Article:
All Saints Catholic College: Why a London school headteacher wants to introduce a 12-hour school day

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The 10-week pilot scheme will offer students the chance to take part in after-school sports, one-to-one tuition and a “family-style dinner”.

A west London school headteacher has introduced a 12-hour school day trial this week in a bid to tackle smartphone addiction.

All Saints Catholic College near Ladbroke Grove, in North Kensington, is running a 10-week voluntary pilot scheme to help offer students a low-cost private school experience.

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As part of the trial students in years seven and eight will be offered to attend a 7am breakfast club with the option to stay at school till 7pm, keeping their phones in their lockers and bags throughout the day.

Headteacher Andrew O’Neill says the pilot is “not compulsory” and students taking part do not need to attend school for the full extended day.

A note on the school’s website says children will be offered maths and English tuition, followed by activities including sports, drama and cooking, as well as a “family-style dinner” as part of the extended school provision.

The pilot will cost parents £10 a week per pupil and is being supported by Kensington and Chelsea Council, alongside educational charities West London Zone and Oracy.

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Andrew O'Neill, headteacher of All Saints Catholic College Andrew O'Neill, headteacher of All Saints Catholic College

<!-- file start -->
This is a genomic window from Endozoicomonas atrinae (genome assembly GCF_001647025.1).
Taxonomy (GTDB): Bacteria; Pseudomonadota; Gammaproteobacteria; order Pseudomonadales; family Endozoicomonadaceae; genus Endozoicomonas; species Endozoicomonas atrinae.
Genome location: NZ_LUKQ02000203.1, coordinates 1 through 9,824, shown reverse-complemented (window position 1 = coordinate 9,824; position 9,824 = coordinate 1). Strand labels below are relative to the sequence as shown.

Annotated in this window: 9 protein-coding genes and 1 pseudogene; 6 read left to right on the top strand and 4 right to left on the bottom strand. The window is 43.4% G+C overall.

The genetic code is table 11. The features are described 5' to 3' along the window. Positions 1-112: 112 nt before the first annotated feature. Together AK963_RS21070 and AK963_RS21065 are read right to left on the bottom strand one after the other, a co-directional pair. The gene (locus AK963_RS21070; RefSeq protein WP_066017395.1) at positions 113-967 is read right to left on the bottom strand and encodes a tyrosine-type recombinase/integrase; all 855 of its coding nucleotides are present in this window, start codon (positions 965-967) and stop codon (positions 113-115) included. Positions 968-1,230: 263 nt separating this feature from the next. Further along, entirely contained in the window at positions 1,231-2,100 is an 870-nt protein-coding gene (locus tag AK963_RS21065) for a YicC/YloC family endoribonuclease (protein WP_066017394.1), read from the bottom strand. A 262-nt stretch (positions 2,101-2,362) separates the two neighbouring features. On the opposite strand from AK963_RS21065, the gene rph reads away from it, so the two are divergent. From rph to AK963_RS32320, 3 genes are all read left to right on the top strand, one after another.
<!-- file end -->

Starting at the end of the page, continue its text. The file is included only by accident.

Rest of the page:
Andrew O'Neill, headteacher of All Saints Catholic College

Why is the school introducing this scheme?

Mr O’Neill, who won Headteacher of the Year in 2022, told the Times he hopes the scheme will help to reverse a “100% addiction” among children to their smartphones, which he says is creating an anxious and apathetic generation.

Mr O’Neill said students were at risk of online crime, with a number falling victim to cyberbullying and blackmail.

“We have a long-term issue we need to solve,' Mr O'Neill told the Times. “If we don't we will have a generational problem with workplaces and society.

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“Some children are so apathetic. They don't care about anything. They are buried in their phones.”

Mr O’Neill told the BBC’s Today programme that he wanted to create a private school experience for students during the trial.

“A feature of that is receiving at the end of the school day time to complete homework or do prep, as it's called, and another aspect is playing sport and participating in fun activities,” he said.

"That's exactly what we're offering in the state system at a pretty much low cost to families."

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He said the school has many disadvantaged students and "the context in which we are working is really challenging - but our families are really aspirational and value the education that we offer".

He added that the scheme would only last for 10 weeks as "we wouldn't be able to afford it for the whole school year".

A Department for Education spokesperson said: "We published guidance earlier this year prohibiting the use of mobile phones throughout the school day, including at break times.

"Our guidance backs headteachers to create safe and calm environments free from distraction so all pupils can receive the education they deserve.

"We support parents to make the right choices for their child regarding after-school activities."

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